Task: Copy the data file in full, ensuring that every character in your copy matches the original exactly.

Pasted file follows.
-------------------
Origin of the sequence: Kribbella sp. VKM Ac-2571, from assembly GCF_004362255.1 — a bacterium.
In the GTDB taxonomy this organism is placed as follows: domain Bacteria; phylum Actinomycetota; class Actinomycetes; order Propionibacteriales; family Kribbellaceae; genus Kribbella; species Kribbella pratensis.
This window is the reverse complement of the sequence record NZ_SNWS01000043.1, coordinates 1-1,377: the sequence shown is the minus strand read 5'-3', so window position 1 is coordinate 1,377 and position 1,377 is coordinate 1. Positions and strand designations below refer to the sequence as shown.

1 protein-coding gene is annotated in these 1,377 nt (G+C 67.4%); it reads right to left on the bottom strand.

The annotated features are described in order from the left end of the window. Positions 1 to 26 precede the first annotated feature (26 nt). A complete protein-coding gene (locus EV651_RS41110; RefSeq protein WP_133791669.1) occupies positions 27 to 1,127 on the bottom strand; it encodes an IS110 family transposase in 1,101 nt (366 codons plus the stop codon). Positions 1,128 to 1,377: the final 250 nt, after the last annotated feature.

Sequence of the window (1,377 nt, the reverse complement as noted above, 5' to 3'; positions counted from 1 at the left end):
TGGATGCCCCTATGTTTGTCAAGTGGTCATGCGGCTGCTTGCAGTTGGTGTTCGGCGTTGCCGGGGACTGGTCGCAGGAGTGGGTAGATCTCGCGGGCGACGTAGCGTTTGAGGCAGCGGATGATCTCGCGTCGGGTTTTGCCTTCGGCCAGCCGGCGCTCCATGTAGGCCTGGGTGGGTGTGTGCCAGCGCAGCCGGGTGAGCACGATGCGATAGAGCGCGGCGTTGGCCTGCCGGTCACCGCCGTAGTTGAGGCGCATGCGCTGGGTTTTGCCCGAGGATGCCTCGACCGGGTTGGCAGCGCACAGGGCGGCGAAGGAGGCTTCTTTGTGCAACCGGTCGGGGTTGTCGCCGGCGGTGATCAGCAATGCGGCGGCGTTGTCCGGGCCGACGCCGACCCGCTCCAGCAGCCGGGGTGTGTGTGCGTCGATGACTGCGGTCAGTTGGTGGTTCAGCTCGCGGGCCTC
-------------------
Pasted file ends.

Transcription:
Origin of the sequence: Kribbella sp. VKM Ac-2571, from assembly GCF_004362255.1 — a bacterium.
In the GTDB taxonomy this organism is placed as follows: domain Bacteria; phylum Actinomycetota; class Actinomycetes; order Propionibacteriales; family Kribbellaceae; genus Kribbella; species Kribbella pratensis.
This window is the reverse complement of the sequence record NZ_SNWS01000043.1, coordinates 1-1,377: the sequence shown is the minus strand read 5'-3', so window position 1 is coordinate 1,377 and position 1,377 is coordinate 1. Positions and strand designations below refer to the sequence as shown.

1 protein-coding gene is annotated in these 1,377 nt (G+C 67.4%); it reads right to left on the bottom strand.

The annotated features are described in order from the left end of the window. Positions 1 to 26 precede the first annotated feature (26 nt). A complete protein-coding gene (locus EV651_RS41110; RefSeq protein WP_133791669.1) occupies positions 27 to 1,127 on the bottom strand; it encodes an IS110 family transposase in 1,101 nt (366 codons plus the stop codon). Positions 1,128 to 1,377: the final 250 nt, after the last annotated feature.

Sequence of the window (1,377 nt, the reverse complement as noted above, 5' to 3'; positions counted from 1 at the left end):
TGGATGCCCCTATGTTTGTCAAGTGGTCATGCGGCTGCTTGCAGTTGGTGTTCGGCGTTGCCGGGGACTGGTCGCAGGAGTGGGTAGATCTCGCGGGCGACGTAGCGTTTGAGGCAGCGGATGATCTCGCGTCGGGTTTTGCCTTCGGCCAGCCGGCGCTCCATGTAGGCCTGGGTGGGTGTGTGCCAGCGCAGCCGGGTGAGCACGATGCGATAGAGCGCGGCGTTGGCCTGCCGGTCACCGCCGTAGTTGAGGCGCATGCGCTGGGTTTTGCCCGAGGATGCCTCGACCGGGTTGGCAGCGCACAGGGCGGCGAAGGAGGCTTCTTTGTGCAACCGGTCGGGGTTGTCGCCGGCGGTGATCAGCAATGCGGCGGCGTTGTCCGGGCCGACGCCGACCCGCTCCAGCAGCCGGGGTGTGTGTGCGTCGATGACTGCGGTCAGTTGGTGGTTCAGCTCGCGGGCCTC